The Old Man is a 30-foot mountain hemlock log with three feet exposed above water. The old man’s age is carbon dated beyond 450 years old. It was first sighted and tracked in 1896 by lake geologist, Joseph Diller.
The curiosity surrounding the Old Man continued to grow and, in 1938, Washington D.C commissioned a study of its travels. Between July and October, the Old Man traveled 62.1 miles, an average of .67 miles/day with his maximum daily distance of 3.8 miles achieved on August 6th.
Some believe that the Old Man controls the weather at Crater Lake. In 1988 when the park brought in a submersible to explore the lake bottom, researchers concerned about running into Old Man, tied him up on the eastern shore of Wizard Island. Shortly thereafter storms blew in, making it impossible to launch the submersible at all. When this was quickly followed by snow in August, the scientists very quietly (and under cover of night) released the Old Man back into the Lake, thus restoring the weather and the Old Man’s freedom.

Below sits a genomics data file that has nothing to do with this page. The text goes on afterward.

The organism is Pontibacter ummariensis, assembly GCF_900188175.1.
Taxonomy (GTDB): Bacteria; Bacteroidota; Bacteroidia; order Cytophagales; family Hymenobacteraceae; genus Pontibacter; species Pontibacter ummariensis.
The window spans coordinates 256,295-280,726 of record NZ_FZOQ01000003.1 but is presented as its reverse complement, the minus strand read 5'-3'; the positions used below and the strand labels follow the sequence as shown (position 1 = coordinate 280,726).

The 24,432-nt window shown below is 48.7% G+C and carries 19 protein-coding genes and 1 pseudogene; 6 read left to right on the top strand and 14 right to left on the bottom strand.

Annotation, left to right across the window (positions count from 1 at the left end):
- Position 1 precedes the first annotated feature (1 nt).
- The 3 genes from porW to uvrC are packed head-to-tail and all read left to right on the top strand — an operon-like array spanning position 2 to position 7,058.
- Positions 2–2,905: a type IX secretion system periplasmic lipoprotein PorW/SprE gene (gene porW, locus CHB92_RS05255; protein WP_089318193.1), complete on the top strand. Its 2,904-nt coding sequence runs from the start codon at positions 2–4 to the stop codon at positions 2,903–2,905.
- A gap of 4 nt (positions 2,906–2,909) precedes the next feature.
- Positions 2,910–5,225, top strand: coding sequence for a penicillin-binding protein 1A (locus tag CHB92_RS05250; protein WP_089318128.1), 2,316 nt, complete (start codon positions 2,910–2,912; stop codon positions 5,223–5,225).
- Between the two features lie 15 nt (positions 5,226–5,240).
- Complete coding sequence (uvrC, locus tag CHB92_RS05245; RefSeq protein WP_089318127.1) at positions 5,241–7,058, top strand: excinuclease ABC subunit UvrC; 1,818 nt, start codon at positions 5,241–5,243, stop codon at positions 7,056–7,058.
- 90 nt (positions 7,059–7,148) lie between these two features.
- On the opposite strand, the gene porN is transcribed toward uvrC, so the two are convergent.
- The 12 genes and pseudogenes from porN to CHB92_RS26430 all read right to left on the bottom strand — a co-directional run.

Theories abound about its uprightness and travels. Though not proven, one belief is that because the lower part of the tree stump has been in the cold water for over a hundred years, its density has increased, making the Old Man buoyant and balanced. Others think it once held large rocks at its base which kept it from sinking. The Old Man of the lake is not only surrounded by water but also mystery, which keeps visitors in search of his whereabouts.
Last updated: June 17, 2022
Crater Lake National Park
PO Box 7